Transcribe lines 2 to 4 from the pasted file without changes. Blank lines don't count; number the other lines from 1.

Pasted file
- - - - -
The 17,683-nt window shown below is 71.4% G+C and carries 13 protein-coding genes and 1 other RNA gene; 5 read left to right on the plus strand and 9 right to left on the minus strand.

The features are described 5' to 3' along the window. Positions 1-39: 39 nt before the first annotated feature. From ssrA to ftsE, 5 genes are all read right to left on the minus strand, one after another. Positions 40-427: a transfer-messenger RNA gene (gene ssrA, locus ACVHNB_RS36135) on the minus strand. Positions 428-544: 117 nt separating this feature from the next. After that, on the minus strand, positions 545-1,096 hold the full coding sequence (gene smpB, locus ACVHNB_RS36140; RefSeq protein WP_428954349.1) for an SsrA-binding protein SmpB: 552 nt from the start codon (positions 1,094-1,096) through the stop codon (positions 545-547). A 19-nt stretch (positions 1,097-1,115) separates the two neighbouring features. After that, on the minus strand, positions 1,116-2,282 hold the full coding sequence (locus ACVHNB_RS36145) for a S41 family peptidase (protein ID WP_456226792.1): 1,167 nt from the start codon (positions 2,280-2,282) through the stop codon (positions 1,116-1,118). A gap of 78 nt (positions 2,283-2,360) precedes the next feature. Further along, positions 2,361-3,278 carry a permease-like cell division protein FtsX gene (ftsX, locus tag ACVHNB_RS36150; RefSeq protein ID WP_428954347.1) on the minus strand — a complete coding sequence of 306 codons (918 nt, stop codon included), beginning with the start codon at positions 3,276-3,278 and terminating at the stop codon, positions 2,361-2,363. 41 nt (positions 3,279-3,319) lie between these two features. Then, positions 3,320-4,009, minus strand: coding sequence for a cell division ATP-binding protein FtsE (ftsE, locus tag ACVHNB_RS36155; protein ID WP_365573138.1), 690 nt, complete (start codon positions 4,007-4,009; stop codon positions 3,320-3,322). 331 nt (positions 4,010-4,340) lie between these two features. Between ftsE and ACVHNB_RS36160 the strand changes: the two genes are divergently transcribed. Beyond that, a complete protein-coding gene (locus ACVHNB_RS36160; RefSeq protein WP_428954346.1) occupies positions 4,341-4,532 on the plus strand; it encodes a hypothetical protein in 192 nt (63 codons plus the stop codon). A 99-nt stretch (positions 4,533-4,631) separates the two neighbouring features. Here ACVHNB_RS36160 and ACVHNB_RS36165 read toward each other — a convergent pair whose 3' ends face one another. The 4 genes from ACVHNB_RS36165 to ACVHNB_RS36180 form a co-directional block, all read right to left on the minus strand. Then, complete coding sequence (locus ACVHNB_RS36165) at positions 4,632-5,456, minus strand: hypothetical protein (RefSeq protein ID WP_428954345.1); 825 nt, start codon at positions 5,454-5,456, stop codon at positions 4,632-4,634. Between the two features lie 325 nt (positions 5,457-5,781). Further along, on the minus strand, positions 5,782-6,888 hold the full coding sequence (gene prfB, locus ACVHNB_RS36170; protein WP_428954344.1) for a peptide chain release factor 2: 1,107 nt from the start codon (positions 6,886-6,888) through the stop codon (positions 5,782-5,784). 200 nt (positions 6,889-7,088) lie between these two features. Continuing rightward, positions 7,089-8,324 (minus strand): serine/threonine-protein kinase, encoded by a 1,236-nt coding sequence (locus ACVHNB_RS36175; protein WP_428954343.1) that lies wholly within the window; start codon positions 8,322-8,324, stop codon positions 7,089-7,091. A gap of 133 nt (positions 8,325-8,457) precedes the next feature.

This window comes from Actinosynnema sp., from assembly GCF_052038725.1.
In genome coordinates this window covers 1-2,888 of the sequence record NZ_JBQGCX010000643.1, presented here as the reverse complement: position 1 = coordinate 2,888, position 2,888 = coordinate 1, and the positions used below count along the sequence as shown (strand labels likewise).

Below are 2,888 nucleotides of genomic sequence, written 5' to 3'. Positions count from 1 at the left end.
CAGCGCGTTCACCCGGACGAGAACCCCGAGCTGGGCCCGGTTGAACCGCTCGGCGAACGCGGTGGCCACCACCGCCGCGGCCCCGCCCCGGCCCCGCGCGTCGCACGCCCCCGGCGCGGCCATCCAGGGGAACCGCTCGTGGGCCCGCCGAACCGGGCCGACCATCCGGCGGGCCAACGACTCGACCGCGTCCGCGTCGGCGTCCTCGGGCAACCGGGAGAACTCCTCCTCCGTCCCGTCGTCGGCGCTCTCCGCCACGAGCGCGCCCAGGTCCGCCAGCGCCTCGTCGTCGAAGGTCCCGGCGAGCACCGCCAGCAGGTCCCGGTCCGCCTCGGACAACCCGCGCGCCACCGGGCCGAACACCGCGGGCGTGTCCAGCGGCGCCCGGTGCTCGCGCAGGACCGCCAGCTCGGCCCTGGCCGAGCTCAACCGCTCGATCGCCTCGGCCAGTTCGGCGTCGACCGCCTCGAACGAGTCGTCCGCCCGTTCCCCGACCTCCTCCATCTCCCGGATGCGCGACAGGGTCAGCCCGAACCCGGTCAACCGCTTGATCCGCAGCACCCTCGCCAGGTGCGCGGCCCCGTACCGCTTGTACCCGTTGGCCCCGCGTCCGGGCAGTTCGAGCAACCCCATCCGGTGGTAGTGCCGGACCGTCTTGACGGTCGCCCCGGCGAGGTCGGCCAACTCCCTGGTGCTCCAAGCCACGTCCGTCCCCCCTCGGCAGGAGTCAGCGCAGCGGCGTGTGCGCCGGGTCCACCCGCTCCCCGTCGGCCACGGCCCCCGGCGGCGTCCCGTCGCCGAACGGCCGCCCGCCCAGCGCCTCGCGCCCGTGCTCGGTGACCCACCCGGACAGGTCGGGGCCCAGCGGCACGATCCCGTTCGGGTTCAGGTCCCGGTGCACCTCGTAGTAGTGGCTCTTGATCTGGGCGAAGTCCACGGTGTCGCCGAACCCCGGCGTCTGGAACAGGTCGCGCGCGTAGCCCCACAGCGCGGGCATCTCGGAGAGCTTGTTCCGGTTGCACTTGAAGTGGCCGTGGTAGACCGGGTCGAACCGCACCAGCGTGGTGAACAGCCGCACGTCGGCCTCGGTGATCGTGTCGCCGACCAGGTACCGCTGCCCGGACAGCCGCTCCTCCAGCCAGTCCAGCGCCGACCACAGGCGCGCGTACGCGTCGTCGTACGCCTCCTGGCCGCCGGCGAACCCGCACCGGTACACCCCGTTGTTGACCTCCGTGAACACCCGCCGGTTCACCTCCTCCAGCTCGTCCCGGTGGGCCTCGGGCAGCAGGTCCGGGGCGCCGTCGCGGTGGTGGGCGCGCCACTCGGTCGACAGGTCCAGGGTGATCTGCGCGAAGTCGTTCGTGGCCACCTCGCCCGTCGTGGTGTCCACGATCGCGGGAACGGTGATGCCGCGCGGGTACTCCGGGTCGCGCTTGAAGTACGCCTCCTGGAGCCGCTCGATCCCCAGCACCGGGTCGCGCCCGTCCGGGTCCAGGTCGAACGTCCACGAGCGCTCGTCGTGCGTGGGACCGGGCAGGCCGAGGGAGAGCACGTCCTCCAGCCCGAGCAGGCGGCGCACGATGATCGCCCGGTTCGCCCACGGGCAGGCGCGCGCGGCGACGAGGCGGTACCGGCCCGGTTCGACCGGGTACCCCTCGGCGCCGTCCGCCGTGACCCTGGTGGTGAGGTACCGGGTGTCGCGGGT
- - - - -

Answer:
The features are described 5' to 3' along the window. Positions 1-39: 39 nt before the first annotated feature. From ssrA to ftsE, 5 genes are all read right to left on the minus strand, one after another. Positions 40-427: a transfer-messenger RNA gene (gene ssrA, locus ACVHNB_RS36135) on the minus strand. Positions 428-544: 117 nt separating this feature from the next. After that, on the minus strand, positions 545-1,096 hold the full coding sequence (gene smpB, locus ACVHNB_RS36140; RefSeq protein WP_428954349.1) for an SsrA-binding protein SmpB: 552 nt from the start codon (positions 1,094-1,096) through the stop codon (positions 545-547). A 19-nt stretch (positions 1,097-1,115) separates the two neighbouring features. After that, on the minus strand, positions 1,116-2,282 hold the full coding sequence (locus ACVHNB_RS36145) for a S41 family peptidase (protein ID WP_456226792.1): 1,167 nt from the start codon (positions 2,280-2,282) through the stop codon (positions 1,116-1,118). A gap of 78 nt (positions 2,283-2,360) precedes the next feature. Further along, positions 2,361-3,278 carry a permease-like cell division protein FtsX gene (ftsX, locus tag ACVHNB_RS36150; RefSeq protein ID WP_428954347.1) on the minus strand — a complete coding sequence of 306 codons (918 nt, stop codon included), beginning with the start codon at positions 3,276-3,278 and terminating at the stop codon, positions 2,361-2,363. 41 nt (positions 3,279-3,319) lie between these two features. Then, positions 3,320-4,009, minus strand: coding sequence for a cell division ATP-binding protein FtsE (ftsE, locus tag ACVHNB_RS36155; protein ID WP_365573138.1), 690 nt, complete (start codon positions 4,007-4,009; stop codon positions 3,320-3,322). 331 nt (positions 4,010-4,340) lie between these two features. Between ftsE and ACVHNB_RS36160 the strand changes: the two genes are divergently transcribed. Beyond that, a complete protein-coding gene (locus ACVHNB_RS36160; RefSeq protein WP_428954346.1) occupies positions 4,341-4,532 on the plus strand; it encodes a hypothetical protein in 192 nt (63 codons plus the stop codon). A 99-nt stretch (positions 4,533-4,631) separates the two neighbouring features. Here ACVHNB_RS36160 and ACVHNB_RS36165 read toward each other — a convergent pair whose 3' ends face one another. The 4 genes from ACVHNB_RS36165 to ACVHNB_RS36180 form a co-directional block, all read right to left on the minus strand. Then, complete coding sequence (locus ACVHNB_RS36165) at positions 4,632-5,456, minus strand: hypothetical protein (RefSeq protein ID WP_428954345.1); 825 nt, start codon at positions 5,454-5,456, stop codon at positions 4,632-4,634. Between the two features lie 325 nt (positions 5,457-5,781). Further along, on the minus strand, positions 5,782-6,888 hold the full coding sequence (gene prfB, locus ACVHNB_RS36170; protein WP_428954344.1) for a peptide chain release factor 2: 1,107 nt from the start codon (positions 6,886-6,888) through the stop codon (positions 5,782-5,784). 200 nt (positions 6,889-7,088) lie between these two features. Continuing rightward, positions 7,089-8,324 (minus strand): serine/threonine-protein kinase, encoded by a 1,236-nt coding sequence (locus ACVHNB_RS36175; protein WP_428954343.1) that lies wholly within the window; start codon positions 8,322-8,324, stop codon positions 7,089-7,091. A gap of 133 nt (positions 8,325-8,457) precedes the next feature.

This window comes from Actinosynnema sp., from assembly GCF_052038725.1.
In genome coordinates this window covers 1-2,888 of the sequence record NZ_JBQGCX010000643.1, presented here as the reverse complement: position 1 = coordinate 2,888, position 2,888 = coordinate 1, and the positions used below count along the sequence as shown (strand labels likewise).